The Committee for Development Policy (CDP), a United Nations panel, made an announcement on the country’s eligibility at a meeting at the UN headquarters in New York. Later, Roland Mollerus, Chief of Secretariat of the Committee for Development Policy (CDP), handed over Ambassador Masud Bin Momen an official letter conveying this announcement. CDP decides the graduation of a country from the LDC category on the basis of three criteria which are Per Capita GNI, Human Asset Index (HAI) and Economic Vulnerability Index (EVI).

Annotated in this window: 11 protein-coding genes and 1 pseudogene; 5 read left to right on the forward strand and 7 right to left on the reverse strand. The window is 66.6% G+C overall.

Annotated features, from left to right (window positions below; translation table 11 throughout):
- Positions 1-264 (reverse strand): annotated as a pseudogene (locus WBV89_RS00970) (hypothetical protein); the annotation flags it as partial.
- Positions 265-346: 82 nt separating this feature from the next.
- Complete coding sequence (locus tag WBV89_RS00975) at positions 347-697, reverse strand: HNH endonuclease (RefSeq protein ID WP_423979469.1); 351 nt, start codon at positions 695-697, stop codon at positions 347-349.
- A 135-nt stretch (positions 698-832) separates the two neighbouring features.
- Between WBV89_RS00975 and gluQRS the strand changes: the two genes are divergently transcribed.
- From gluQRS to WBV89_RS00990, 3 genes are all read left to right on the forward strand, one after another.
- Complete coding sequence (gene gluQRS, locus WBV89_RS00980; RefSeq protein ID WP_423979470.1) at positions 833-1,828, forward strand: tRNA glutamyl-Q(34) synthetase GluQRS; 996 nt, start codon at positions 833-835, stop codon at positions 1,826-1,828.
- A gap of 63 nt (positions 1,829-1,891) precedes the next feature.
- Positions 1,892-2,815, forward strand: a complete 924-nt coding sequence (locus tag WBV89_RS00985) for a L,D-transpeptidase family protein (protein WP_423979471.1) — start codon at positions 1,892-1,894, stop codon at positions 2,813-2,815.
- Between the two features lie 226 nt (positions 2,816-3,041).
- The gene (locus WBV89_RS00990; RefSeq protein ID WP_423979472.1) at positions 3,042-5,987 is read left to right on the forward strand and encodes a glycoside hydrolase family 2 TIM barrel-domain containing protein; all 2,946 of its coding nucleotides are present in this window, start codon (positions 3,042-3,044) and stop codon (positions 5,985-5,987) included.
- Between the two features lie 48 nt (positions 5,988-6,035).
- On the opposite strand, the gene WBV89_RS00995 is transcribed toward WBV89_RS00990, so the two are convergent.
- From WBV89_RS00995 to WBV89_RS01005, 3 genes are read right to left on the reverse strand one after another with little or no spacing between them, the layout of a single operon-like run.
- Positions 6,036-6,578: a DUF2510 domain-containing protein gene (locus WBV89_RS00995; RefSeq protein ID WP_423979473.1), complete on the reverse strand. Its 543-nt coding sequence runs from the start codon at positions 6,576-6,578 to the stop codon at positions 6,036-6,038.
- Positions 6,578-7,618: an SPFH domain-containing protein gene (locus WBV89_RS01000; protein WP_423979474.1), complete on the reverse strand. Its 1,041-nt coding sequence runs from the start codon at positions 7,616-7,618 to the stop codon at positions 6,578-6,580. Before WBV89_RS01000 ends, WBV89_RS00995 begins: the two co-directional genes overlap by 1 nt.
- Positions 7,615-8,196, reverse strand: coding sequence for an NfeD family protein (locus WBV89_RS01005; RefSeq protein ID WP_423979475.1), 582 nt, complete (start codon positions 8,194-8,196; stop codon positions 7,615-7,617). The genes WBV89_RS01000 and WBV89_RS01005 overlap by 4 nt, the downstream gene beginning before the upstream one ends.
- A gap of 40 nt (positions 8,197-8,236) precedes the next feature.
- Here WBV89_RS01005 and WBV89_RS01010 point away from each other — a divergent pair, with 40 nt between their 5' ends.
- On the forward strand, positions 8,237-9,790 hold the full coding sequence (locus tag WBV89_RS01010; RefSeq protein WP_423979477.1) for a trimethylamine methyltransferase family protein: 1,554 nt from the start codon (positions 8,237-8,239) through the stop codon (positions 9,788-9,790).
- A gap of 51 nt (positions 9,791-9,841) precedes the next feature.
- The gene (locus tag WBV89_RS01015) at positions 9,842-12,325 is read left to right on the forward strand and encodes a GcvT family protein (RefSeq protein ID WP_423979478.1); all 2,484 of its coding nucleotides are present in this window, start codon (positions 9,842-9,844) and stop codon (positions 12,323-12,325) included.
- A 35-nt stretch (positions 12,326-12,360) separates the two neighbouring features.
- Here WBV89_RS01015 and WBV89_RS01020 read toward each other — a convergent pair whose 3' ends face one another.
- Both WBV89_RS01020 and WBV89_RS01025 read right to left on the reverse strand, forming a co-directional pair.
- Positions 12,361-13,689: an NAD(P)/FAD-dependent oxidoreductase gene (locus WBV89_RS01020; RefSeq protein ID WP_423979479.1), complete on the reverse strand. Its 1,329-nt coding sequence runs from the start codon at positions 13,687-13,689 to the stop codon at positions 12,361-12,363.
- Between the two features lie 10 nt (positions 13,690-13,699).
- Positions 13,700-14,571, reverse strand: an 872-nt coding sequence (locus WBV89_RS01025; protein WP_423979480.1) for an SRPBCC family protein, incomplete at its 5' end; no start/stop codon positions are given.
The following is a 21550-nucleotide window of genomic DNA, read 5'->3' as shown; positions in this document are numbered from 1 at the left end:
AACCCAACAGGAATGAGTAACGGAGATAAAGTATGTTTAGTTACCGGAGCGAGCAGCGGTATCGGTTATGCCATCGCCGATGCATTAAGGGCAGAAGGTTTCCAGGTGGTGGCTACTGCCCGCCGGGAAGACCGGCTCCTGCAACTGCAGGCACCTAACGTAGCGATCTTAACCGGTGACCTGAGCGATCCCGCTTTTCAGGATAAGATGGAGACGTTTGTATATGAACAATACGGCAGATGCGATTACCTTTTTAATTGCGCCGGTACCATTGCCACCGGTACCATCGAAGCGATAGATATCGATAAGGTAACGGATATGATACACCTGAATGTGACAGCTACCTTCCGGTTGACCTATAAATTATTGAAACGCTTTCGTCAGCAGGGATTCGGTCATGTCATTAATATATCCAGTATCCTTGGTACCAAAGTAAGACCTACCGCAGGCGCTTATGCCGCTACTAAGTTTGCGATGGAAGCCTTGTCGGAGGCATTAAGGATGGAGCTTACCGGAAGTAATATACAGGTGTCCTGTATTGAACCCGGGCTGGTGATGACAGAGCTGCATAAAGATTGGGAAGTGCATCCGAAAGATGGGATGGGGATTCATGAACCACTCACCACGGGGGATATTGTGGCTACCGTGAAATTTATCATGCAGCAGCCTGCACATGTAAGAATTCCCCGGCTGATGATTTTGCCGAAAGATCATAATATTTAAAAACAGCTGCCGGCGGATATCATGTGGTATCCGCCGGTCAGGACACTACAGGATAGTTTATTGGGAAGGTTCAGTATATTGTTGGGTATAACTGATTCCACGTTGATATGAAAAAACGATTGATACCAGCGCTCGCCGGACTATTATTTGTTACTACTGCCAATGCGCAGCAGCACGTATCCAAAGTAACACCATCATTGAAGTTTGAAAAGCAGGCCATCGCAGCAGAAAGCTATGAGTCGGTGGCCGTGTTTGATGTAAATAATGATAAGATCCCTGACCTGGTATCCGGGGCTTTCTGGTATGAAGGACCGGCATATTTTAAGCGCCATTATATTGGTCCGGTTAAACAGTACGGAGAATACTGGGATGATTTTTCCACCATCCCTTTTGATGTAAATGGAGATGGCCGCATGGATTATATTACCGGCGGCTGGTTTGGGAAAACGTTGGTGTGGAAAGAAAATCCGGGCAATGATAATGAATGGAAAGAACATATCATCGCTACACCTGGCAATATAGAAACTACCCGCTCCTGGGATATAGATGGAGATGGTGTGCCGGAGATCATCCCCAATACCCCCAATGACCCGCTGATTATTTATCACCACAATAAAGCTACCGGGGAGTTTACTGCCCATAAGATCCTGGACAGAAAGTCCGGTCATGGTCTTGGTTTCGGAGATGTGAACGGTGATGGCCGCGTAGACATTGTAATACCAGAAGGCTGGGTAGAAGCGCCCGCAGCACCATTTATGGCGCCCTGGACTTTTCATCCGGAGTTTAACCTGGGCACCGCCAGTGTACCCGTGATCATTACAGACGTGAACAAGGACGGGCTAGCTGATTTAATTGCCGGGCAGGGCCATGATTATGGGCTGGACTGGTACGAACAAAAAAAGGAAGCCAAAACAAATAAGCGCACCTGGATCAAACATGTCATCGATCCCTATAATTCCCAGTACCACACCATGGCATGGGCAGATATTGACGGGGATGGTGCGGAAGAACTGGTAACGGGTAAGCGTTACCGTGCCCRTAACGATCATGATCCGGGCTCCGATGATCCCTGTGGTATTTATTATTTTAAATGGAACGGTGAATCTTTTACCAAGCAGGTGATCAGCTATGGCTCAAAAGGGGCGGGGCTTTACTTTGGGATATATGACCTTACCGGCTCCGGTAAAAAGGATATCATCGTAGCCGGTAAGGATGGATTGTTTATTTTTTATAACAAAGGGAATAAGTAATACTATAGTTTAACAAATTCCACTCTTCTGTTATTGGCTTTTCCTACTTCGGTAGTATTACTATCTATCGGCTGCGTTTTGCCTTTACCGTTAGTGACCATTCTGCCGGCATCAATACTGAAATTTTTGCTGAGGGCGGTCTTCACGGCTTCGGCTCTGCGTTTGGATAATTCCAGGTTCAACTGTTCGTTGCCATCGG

Gross National Income (GNI) is a measurement of a country’s income. It includes all the income earned by a country’s residents and businesses, including those earned abroad. GNI per capita is a measurement of income divided by the number of people in the country. Bangladesh’s GNI per capita is 1272 USD against the UN’s graduation threshold of 1230 USD, which confirms Bangladesh’s eligibility in this particular criterion. The second criterion is Human Asset index (HAI) — on which Bangladesh worked a lot and still huge improvement scope remains. It refers to an indicator, based on combined improvement in nutrition, health, adult literacy and secondary school enrolment rate. It actually indicates the quality of life as well as the competency of the human assets. A country must have a score of 66 or above while Bangladesh’s score is now 72.8, well above the set threshold. The last criterion Economic Vulnerability Index (EVI) is actually a combination of eight different indicators — population size, remoteness, merchandise export concentration, share of agriculture, forestry and fisheries in gross domestic product, homelessness owing to natural disasters, instability of agricultural production, instability of goods and services exports and the share of population living in low elevated coastal zone. This actually measures how exposed the economy of a country is to the natural and human threats and its capacity to face those challenges. In EVI, Bangladesh scored 25 while it needs to be 32 or below, depicting the improving performance of our country against natural and trade related distress.